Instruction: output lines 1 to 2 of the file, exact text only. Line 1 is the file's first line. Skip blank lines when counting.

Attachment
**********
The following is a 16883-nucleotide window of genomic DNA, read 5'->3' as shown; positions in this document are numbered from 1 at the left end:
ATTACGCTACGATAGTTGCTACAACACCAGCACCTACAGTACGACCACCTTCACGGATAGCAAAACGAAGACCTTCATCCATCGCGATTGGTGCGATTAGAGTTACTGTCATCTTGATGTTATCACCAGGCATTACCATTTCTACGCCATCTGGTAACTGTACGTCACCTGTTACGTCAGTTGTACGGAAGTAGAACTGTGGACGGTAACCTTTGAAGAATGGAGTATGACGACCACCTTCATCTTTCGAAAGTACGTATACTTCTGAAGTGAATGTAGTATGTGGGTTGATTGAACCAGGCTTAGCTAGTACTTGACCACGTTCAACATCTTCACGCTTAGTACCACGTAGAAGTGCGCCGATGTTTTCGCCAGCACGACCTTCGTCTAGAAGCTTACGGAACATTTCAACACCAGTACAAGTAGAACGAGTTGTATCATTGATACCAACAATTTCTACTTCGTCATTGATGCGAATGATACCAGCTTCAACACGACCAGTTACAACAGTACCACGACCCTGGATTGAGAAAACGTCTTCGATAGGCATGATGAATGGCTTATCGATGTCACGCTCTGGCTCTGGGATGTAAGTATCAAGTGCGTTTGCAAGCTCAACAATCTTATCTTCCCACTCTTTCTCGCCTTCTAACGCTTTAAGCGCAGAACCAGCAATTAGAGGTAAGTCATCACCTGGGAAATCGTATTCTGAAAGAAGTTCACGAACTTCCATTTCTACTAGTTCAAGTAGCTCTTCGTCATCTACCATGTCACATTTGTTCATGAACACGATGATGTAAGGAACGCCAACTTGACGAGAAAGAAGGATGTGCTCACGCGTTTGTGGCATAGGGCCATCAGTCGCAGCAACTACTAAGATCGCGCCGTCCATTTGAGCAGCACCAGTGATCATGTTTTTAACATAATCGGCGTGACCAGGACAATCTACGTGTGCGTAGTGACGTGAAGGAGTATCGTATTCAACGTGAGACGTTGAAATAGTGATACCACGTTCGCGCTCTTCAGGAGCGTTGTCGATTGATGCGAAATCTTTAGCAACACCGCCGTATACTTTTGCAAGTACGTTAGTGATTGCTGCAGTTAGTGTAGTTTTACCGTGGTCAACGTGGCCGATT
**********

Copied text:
The following is a 16883-nucleotide window of genomic DNA, read 5'->3' as shown; positions in this document are numbered from 1 at the left end:
ATTACGCTACGATAGTTGCTACAACACCAGCACCTACAGTACGACCACCTTCACGGATAGCAAAACGAAGACCTTCATCCATCGCGATTGGTGCGATTAGAGTTACTGTCATCTTGATGTTATCACCAGGCATTACCATTTCTACGCCATCTGGTAACTGTACGTCACCTGTTACGTCAGTTGTACGGAAGTAGAACTGTGGACGGTAACCTTTGAAGAATGGAGTATGACGACCACCTTCATCTTTCGAAAGTACGTATACTTCTGAAGTGAATGTAGTATGTGGGTTGATTGAACCAGGCTTAGCTAGTACTTGACCACGTTCAACATCTTCACGCTTAGTACCACGTAGAAGTGCGCCGATGTTTTCGCCAGCACGACCTTCGTCTAGAAGCTTACGGAACATTTCAACACCAGTACAAGTAGAACGAGTTGTATCATTGATACCAACAATTTCTACTTCGTCATTGATGCGAATGATACCAGCTTCAACACGACCAGTTACAACAGTACCACGACCCTGGATTGAGAAAACGTCTTCGATAGGCATGATGAATGGCTTATCGATGTCACGCTCTGGCTCTGGGATGTAAGTATCAAGTGCGTTTGCAAGCTCAACAATCTTATCTTCCCACTCTTTCTCGCCTTCTAACGCTTTAAGCGCAGAACCAGCAATTAGAGGTAAGTCATCACCTGGGAAATCGTATTCTGAAAGAAGTTCACGAACTTCCATTTCTACTAGTTCAAGTAGCTCTTCGTCATCTACCATGTCACATTTGTTCATGAACACGATGATGTAAGGAACGCCAACTTGACGAGAAAGAAGGATGTGCTCACGCGTTTGTGGCATAGGGCCATCAGTCGCAGCAACTACTAAGATCGCGCCGTCCATTTGAGCAGCACCAGTGATCATGTTTTTAACATAATCGGCGTGACCAGGACAATCTACGTGTGCGTAGTGACGTGAAGGAGTATCGTATTCAACGTGAGACGTTGAAATAGTGATACCACGTTCGCGCTCTTCAGGAGCGTTGTCGATTGATGCGAAATCTTTAGCAACACCGCCGTATACTTTTGCAAGTACGTTAGTGATTGCTGCAGTTAGTGTAGTTTTACCGTGGTCAACGTGGCCGATT